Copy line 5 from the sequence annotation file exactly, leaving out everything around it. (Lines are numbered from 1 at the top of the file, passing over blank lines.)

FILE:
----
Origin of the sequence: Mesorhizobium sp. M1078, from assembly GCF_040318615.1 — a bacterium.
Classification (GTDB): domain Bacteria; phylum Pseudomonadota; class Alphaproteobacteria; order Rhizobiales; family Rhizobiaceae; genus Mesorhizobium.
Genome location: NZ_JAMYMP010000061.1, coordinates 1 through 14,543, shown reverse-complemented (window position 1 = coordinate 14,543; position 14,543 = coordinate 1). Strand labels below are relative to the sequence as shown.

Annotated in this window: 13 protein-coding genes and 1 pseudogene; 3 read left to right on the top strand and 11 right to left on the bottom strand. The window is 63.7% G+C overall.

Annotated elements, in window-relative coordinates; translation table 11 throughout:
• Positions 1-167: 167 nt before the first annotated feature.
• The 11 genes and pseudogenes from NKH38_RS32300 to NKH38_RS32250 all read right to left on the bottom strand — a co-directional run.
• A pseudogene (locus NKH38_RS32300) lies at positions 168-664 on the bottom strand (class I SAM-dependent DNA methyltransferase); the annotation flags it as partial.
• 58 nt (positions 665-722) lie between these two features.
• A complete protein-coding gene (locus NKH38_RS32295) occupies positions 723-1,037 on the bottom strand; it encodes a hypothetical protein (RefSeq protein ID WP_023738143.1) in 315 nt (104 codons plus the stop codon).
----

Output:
Annotated elements, in window-relative coordinates; translation table 11 throughout: